In the United States today, the government performs many of its functions more or less effectively. The mail is delivered (sometimes); the population, or at least part of it, is counted (sort of); and taxes are collected (you bet). You can accuse the federal leviathan of many things—corruption, incompetence, waste, bureaucratic strangulation—but mere anarchy, the lack of effective government, is not one of them. Yet at the same time, the state does not perform effectively or justly its basic duty of enforcing order and punishing criminals, and in this respect its failures do bring the country, or important parts of it, close to a state of anarchy. But that semblance of anarchy is coupled with many of the characteristics of tyranny, under which innocent and law-abiding citizens are punished by the state or suffer gross violations of their rights and liberty at the hands of the state. The result is what seems to be the first society in history in which elements of both anarchy and tyranny pertain at the same time and seem to be closely connected with each other and to constitute, more or less, opposite sides of the same coin.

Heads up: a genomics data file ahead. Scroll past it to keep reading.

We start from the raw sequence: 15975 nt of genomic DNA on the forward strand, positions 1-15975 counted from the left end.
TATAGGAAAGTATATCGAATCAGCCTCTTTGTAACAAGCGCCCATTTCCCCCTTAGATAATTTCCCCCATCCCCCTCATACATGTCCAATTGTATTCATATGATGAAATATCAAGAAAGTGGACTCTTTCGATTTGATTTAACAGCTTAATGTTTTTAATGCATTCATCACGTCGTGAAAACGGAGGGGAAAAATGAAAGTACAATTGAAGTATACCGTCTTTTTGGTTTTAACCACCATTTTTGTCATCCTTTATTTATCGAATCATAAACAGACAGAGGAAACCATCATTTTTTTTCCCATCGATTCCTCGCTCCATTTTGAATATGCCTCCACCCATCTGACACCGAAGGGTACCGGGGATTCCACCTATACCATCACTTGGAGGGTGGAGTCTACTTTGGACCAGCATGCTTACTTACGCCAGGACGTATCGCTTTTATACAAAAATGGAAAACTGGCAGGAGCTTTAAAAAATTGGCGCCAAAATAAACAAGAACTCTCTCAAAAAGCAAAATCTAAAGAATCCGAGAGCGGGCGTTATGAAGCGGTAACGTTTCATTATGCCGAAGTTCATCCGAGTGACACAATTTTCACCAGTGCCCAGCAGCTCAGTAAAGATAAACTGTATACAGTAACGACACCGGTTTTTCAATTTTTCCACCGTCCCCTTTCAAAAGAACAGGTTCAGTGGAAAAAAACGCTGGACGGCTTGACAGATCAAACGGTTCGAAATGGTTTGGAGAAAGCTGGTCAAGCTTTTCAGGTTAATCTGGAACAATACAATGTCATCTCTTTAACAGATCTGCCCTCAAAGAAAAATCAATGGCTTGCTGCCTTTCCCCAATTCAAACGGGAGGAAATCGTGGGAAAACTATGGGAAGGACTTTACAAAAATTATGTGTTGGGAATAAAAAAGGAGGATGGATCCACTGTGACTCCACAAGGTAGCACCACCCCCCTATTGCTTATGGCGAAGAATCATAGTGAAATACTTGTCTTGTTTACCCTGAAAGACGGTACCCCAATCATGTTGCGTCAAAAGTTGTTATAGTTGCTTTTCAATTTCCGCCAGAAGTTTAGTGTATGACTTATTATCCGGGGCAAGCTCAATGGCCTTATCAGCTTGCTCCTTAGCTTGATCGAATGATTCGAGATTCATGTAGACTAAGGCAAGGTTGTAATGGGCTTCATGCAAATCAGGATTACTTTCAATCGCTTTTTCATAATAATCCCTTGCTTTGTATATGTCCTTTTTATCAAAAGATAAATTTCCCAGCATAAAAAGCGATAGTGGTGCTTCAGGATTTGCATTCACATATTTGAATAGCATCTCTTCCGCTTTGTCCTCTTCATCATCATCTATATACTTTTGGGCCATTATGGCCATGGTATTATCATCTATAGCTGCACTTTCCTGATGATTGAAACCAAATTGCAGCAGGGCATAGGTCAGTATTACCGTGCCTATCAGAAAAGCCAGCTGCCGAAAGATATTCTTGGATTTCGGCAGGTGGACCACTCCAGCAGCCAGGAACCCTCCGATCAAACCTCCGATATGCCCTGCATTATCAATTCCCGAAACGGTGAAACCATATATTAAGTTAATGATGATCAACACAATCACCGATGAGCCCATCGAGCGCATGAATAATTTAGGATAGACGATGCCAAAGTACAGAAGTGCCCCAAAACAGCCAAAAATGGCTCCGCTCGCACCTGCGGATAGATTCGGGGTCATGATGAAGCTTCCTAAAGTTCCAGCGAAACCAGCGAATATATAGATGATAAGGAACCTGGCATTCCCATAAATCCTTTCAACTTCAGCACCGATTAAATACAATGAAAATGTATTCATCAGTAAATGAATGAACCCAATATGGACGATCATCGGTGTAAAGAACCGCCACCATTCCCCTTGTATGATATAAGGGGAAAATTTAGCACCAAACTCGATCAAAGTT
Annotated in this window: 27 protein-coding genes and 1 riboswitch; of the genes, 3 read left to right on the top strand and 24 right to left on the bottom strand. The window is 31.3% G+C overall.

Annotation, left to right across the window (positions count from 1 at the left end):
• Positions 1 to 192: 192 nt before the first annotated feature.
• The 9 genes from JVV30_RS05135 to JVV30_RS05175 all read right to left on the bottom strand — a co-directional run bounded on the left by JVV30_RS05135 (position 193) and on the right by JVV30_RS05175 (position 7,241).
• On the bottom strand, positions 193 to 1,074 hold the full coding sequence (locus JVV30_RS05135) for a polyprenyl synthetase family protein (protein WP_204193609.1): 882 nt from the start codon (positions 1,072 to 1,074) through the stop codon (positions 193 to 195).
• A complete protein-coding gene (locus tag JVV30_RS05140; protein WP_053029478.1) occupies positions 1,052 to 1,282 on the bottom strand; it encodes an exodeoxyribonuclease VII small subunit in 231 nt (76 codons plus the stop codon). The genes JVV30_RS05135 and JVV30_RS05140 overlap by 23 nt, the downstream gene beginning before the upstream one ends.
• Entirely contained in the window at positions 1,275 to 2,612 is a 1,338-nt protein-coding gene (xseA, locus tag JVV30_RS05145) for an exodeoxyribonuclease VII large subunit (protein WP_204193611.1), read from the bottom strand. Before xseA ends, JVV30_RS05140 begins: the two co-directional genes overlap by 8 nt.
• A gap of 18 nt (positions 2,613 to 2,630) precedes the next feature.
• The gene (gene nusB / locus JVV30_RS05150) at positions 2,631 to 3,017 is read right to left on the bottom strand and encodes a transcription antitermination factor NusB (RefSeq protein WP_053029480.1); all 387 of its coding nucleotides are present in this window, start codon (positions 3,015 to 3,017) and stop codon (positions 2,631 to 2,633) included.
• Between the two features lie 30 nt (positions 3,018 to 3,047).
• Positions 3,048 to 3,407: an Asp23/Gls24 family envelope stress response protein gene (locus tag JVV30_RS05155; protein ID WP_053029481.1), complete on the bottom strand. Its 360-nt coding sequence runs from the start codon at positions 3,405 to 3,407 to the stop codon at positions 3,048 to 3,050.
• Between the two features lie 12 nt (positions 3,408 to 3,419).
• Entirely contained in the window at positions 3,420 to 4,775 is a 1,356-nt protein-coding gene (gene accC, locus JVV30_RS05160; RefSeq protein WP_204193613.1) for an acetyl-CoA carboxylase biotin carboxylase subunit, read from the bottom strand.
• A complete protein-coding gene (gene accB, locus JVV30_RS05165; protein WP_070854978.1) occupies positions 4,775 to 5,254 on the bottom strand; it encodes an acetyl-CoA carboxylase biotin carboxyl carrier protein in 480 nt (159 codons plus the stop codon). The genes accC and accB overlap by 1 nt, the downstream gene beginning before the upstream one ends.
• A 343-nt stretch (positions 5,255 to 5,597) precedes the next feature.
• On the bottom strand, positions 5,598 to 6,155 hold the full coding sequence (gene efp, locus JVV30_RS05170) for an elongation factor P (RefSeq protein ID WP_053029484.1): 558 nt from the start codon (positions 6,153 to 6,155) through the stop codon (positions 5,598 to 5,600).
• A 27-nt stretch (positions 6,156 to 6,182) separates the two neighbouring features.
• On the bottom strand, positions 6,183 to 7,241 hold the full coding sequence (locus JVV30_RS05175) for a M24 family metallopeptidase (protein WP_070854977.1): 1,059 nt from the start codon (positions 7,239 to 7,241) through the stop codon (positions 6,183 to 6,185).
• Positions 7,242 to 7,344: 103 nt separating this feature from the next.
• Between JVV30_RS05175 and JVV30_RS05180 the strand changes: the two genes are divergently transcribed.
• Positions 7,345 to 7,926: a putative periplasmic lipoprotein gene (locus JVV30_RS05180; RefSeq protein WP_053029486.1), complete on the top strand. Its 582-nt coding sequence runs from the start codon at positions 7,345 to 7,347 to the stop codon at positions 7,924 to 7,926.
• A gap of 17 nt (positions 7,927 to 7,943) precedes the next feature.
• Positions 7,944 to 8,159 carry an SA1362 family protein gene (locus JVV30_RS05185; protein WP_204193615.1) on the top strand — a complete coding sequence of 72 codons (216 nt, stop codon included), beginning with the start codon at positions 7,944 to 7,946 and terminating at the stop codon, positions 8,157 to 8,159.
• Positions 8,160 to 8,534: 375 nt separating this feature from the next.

This condition, which in some of my columns I have called “anarcho-tyranny,” is essentially a kind of Hegelian synthesis of what appear to be dialectical opposites: the combination of oppressive government power against the innocent and the law-abiding and, simultaneously, a grotesque paralysis of the ability or the will to use that power to carry out basic public duties such as protection or public safety. And, it is characteristic of anarcho-tyranny that it not only fails to punish criminals and enforce legitimate order but also criminalizes the innocent. At the same time the governor of North Carolina grotesquely fails to uphold his famous oath to protect the citizens of his state by keeping convicted felons in prison, he has no problem finding the time to organize a massive waste of his time and the taxpayers’ money to hound and humiliate a perfectly innocent citizen for the infraction of a trivial traffic law.